Summary: This Article follows the path of a hypothetical college football player with aspirations to play in the National Football League, explaining from a legal and ethical perspective the health and performance evaluations he will likely face throughout his career. Some of these evaluations are commonplace and familiar, while others are more futuristic—and potentially of unproven value. How much information about themselves should aspiring and current professional players be expected to provide in the employment context? What are the current legal standards for employers collecting and acting on an individual’s health‐ and performance‐related information? Drawing on disability law, privacy law, and the law governing genetic testing, this Article seeks to answer those questions, as well as to provide recommendations to better protect the health and privacy of professional football players.  More information and a copy of the Article are available here.

Comparing Health-Related Policies and Practices in Sports: The NFL and Other Professional Leagues

Investigators:                        Christopher R. Deubert, JD, MBA 

                                                I. Glenn Cohen, JD

                                                Holly Fernandez Lynch, JD, M.Bioethics

Summary: This report examines the policies and practices of the NFL that concern player health, and compares them to those of other major professional sports leagues: Major League Baseball; the National Basketball Association; the National Hockey League; the Canadian Football League; and, Major League Soccer. After analyzing the leagues, the report compares each one to the NFL on the following health-related issues: (1) Club Medical Personnel (including discussion of conflicts of interest); (2) Injury Rates and Policies (including detailed comparisons of concussion rates); (3) Health-Related Benefits (including health insurance and retirement benefits for current and former players); (4) Drug and Performance-Enhancing Substance Policies; (5) Compensation (including guaranteed compensation); and, (6) Eligibility Rules (including discussion of the “readiness” of athletes for professional play). Ultimately the report makes nine recommendations for better protecting and promoting NFL player health. 

Qualitative Study/Listening Tour 

Investigators:                        Sarah McGraw, PhD [The Hastings Center]

                                                Christopher R. Deubert, JD, MBA 

                                                I. Glenn Cohen, JD

                                                Holly Fernandez Lynch, JD, M.Bioethics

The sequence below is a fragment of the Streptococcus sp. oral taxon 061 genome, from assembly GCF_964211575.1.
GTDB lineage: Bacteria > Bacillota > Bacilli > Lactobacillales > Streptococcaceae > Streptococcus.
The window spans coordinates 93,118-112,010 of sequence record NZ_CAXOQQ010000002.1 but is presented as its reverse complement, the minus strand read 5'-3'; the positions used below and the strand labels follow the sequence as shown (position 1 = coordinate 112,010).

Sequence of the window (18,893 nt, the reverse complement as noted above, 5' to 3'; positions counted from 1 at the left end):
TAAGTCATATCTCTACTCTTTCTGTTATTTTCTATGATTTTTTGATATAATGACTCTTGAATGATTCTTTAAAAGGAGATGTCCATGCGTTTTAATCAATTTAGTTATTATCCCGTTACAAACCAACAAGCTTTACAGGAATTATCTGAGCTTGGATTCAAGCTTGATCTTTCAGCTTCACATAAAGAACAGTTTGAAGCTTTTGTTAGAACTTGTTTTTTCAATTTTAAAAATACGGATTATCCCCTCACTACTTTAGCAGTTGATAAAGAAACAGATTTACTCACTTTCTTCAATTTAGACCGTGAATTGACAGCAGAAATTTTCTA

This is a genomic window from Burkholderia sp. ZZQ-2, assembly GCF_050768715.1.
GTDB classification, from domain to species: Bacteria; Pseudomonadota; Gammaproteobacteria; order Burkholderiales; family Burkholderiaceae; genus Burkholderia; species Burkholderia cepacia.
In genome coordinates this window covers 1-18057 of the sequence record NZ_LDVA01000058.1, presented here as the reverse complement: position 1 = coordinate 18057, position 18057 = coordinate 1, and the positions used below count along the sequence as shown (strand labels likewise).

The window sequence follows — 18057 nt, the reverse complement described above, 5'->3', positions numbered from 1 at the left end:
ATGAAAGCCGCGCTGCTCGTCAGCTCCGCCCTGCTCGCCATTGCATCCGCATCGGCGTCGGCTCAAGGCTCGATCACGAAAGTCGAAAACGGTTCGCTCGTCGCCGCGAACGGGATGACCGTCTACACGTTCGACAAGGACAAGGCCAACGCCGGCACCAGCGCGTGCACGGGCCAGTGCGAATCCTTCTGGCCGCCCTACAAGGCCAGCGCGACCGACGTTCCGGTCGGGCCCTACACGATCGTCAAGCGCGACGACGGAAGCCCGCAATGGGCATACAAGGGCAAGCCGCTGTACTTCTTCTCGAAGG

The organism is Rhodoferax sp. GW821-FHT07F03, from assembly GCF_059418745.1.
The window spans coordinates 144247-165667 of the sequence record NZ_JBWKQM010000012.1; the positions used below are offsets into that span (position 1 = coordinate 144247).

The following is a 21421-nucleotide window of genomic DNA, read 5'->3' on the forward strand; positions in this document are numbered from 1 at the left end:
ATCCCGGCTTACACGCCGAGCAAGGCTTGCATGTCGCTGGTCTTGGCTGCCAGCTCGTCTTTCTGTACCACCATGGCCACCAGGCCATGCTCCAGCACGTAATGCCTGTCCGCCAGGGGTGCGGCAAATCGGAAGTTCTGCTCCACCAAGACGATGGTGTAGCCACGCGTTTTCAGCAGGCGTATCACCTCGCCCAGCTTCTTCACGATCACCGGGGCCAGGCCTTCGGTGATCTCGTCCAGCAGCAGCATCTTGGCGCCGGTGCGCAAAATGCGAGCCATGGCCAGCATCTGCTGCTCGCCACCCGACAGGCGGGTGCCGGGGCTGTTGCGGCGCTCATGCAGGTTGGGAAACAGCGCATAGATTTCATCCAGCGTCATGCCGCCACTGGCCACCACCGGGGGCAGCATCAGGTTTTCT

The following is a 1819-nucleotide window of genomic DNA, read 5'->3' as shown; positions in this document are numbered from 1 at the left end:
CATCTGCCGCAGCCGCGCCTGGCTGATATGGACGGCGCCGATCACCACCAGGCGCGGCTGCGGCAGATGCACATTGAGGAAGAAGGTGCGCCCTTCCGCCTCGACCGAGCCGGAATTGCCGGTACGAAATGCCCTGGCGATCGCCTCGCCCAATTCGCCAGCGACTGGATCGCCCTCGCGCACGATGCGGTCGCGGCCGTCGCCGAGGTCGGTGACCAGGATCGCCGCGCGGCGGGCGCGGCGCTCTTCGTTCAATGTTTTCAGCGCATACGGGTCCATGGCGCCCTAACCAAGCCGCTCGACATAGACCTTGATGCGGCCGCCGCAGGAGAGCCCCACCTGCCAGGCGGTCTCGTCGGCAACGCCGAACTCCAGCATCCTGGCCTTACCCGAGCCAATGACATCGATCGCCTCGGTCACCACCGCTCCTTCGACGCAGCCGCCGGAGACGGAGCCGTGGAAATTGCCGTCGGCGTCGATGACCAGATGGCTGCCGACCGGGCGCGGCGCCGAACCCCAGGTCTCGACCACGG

Summary: This study consists of a series of one-on-one interviews that solicit direct feedback from approximately 25 current and former players and 25 family members of players. The goal is to better understand the perspectives of these key stakeholders on the following topics: overall NFL experience, improving player safety, health, family and social issues, support as a professional athlete, life after football, risk disclosure and risk taking, healthcare and club medical staff; medical screenings, and, injury and pain management. Findings from this study will inform the NFL, NFLPA, and other stakeholders on how to better understand and prioritize action concerning player health matters. Multiple publications are expected in 2017 and 2018.

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The Law and Ethics Initiative was supported by the Law and Ethics Advisory Panel (LEAP). The LEAP provided advice on the direction and execution of planned projects; offered input on draft reports, findings, recommendations, and other project output; facilitated connections to appropriate stakeholders and other experts; and, served as consultants when questions arose. The LEAP members were:

  • Nita Farahany, JD, MA, PhD, Professor, Duke University School of Law

  • Joseph J. Fins, MD, MACP, Weill Cornell Medical College

  • Ashley Foxworth, JD, MA, Attorney, Student, Harvard Graduate School of Education

  • Walter Jones, Retired NFL Player and Hall of Famer

  • Isaiah Kacyvenski, Retired NFL Player and Managing Director, Sports Innovation Lab

  • Bernard Lo, MD, President, Greenwall Foundation

  • Chris Ogbonnaya, BA, BS, Retired NFL Player, MBA Candidate, University of Texas

  • Dick Vermeil, BA, Retired NFL Coach